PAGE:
Listen to the People Enda

“People shouldn’t be afraid of their government. Governments should be afraid of their people.”  So said the 2005 film V for Vendetta.  Right now Enda Kenny should be very afraid of his people.

Enda. Out of Touch

When the Fine Gail/Labour coalition came to power they faced an onerous task.  The banks were bust, the economy was in ribbons and some tough decisions had to be made in order to clear up the mess left by the previous Fianna Fáil administration.  The electorate knew this and left them to get on with the job.

To be fair, the Government made a pretty good job of it for a while. Yes, austerity hurt, but sacrifices had to be made and the people uncomplainingly acquiesced.  Wages were cut and taxes raised.  As a result things slowly seemed to be getting better.

And then came Irish Water.

Whatever any one person might think about the merits of water metering, the state of the infrastructure and the necessity of paying for its refurbishment, the roll-out of Irish Water was a farce on the grandest scale.  It provides the ultimate textbook working model on how not to go about setting up such an institution.

The NAMA sale of Siteserve, a bankrupt company with debts of €100m, to Denis O’Brien, Ireland’s richest man, was the first of a long litany of controversies.  That €100m was immediately written off and the debt foisted on to the taxpayer.  A few months later Siteserve was awarded, by the Government, the very lucrative contract to install the new water meters.

Shortly after this every household in the country was sent an ‘Information pack’ inviting them, with a deadline, to apply for metering.  This without any indication whatsoever at the time of how much they were agreeing to be charged for the service.

PPS numbers were demanded, not just for the principal occupier, but for every man, woman and child in the house.  Bank details and email addresses were also requested.

The arrogance of the Government and Irish Water was breathtaking.  What right had they to expect people to sign a legally binding contract for water without even being told how much it was going to cost?  And to then demand their personal details and PPS numbers to keep on file into the bargain?  Who in their right mind would ever agree to such a thing?

Unsurprisingly the people were outraged and took to the streets in protest.  Some marched; others blocked the installation of the meters themselves.  Many filmed themselves doing so.

Joan Burton, in a further show of Government arrogance, subsequently complained in the Dáil that if people could afford expensive mobile phones to film with then they could certainly afford water charges.  Who pays for your phone Joan?  Answer: the taxpayer.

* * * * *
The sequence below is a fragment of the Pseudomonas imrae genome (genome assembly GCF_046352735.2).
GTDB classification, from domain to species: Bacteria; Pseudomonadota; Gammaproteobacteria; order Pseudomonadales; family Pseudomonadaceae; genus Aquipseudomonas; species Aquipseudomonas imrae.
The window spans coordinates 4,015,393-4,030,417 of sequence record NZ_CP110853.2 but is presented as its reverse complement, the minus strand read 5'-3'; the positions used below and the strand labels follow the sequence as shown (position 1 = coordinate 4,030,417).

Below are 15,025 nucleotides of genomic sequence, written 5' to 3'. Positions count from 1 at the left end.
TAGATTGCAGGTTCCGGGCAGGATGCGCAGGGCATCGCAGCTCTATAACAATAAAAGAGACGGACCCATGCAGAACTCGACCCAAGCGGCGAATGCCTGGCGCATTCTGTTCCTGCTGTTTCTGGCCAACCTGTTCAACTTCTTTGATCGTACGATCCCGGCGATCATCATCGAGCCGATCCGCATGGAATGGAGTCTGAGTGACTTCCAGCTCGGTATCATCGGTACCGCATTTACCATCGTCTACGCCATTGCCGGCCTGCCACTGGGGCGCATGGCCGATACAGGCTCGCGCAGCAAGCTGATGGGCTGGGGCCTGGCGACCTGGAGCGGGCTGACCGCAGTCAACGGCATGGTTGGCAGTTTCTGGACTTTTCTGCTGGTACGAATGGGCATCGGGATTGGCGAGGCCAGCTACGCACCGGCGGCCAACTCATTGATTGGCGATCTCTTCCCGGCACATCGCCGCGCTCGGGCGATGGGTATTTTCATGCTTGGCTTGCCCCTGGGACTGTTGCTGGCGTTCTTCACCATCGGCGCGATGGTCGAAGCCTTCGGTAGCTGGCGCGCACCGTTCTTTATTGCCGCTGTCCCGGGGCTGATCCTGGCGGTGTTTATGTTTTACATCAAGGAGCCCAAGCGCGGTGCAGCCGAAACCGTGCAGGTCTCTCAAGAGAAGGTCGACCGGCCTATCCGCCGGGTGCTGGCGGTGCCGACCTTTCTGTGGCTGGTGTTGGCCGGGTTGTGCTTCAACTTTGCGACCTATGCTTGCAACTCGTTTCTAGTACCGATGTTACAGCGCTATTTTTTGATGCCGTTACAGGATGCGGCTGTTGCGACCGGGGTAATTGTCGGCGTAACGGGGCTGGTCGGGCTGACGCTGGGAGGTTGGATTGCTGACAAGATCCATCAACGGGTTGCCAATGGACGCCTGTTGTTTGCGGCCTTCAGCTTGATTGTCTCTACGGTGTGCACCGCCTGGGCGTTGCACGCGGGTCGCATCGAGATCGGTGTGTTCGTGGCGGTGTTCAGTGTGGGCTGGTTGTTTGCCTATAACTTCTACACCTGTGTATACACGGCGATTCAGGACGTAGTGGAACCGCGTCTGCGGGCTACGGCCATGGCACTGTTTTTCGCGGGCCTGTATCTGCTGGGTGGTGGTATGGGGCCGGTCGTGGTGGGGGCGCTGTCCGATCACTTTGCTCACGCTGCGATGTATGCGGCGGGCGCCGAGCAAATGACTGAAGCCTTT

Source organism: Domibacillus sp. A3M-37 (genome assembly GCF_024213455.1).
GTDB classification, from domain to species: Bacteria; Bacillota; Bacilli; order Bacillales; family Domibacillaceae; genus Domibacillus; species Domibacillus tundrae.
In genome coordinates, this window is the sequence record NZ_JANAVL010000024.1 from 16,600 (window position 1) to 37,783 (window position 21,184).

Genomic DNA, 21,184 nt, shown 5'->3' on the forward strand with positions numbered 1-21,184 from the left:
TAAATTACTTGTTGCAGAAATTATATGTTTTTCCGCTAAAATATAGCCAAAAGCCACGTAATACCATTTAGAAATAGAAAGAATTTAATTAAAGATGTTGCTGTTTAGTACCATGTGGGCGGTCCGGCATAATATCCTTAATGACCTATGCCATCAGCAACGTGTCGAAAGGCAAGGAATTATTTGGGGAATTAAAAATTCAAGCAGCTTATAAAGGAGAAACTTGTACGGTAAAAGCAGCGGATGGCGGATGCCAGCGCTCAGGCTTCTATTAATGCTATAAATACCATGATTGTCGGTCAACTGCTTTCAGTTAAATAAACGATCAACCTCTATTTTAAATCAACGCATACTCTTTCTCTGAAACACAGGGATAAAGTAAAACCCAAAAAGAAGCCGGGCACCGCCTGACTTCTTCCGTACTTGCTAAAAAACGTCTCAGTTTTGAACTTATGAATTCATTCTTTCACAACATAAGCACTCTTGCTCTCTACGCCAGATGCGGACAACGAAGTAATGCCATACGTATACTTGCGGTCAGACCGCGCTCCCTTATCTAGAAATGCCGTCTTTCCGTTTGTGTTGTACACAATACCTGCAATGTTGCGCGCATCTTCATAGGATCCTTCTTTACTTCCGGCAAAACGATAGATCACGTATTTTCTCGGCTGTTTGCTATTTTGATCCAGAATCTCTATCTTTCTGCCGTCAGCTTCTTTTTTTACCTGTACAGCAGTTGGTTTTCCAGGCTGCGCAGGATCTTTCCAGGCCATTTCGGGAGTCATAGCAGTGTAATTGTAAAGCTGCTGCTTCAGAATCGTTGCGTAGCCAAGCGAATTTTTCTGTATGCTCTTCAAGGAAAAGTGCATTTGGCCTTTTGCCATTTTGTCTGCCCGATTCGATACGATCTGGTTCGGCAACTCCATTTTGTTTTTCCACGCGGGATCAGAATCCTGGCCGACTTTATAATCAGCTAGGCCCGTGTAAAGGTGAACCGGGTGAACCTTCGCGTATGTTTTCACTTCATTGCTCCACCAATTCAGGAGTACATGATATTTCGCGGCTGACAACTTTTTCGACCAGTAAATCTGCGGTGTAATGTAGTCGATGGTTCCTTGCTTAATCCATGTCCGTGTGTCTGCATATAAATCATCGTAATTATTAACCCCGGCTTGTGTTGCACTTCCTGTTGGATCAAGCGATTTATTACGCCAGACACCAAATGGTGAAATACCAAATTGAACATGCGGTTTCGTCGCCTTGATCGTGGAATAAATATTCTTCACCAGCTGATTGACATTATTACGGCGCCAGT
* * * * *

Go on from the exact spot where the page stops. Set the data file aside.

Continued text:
The people have continued to march and plan to march again.

All of this means that the country is rapidly becoming ungovernable.  A government rules by the consent of the people and the people are withdrawing that consent.

Enda Kenny says that the only alternative to water charges is to raise income tax on the upper four per cent.  What is so very wrong with that?

The poor and lower income earners of Ireland have borne the brunt of austerity for years.  Cuts in incomes and Social Welfare have been mirrored by increased taxation.  A little trimmed off here, a little taken from there.  They have given up to the point where they have nothing left to give.  Meanwhile the rich have escaped and become progressively richer at their expense.

If this Government is to survive it must win back the trust and confidence of its people.  To do this it must first admit it has made mistakes and then redress them.  An admission might be humiliating, but it will be telling no-one anything that they don’t already know.  It is their only course of action.

And it is to be hoped that they succeed.

Never in the history of the Irish State has the electorate been so divided. If an election were to be held tomorrow many Irish voters may decide not to vote at all or lend their support to non-party candidates.

Voters have always had notoriously short political memories, but even they are not yet ready to forgive Fianna Fáil.  Labour has all but disappeared off the bottom of the opinion polls and the various socialist parties never seem able to pull together in a coherent way.  Green is gone; if anyone even remembers them.

The rising star in the Irish political firmament is now Sinn Fein; despite all the controversy regarding alleged IRA killings and the moving of sex offenders south of the border.  Ordinarily it would be more than reasonable to expect these allegations to damage the party; but this does not seem to be the case now.  Could it be that the people are so desperate for a party to vote for that they are prepared to overlook these transgressions?

In any case, for all its political posturing Sinn Fein has no experience of government at national level and experience is what is needed now.

Much the same can be said about the only other option: Independents.  While there are many laudable and honourable such politicians out there, and I for one would be tempted to vote for some of them, a rainbow coalition of Independent TDs is not what a strong government is about.

Ireland needs a strong government, now as much as ever. Fine Gael can still be that government but it is absolutely essential that it gets back on track and becomes a government for the people; not against the people.

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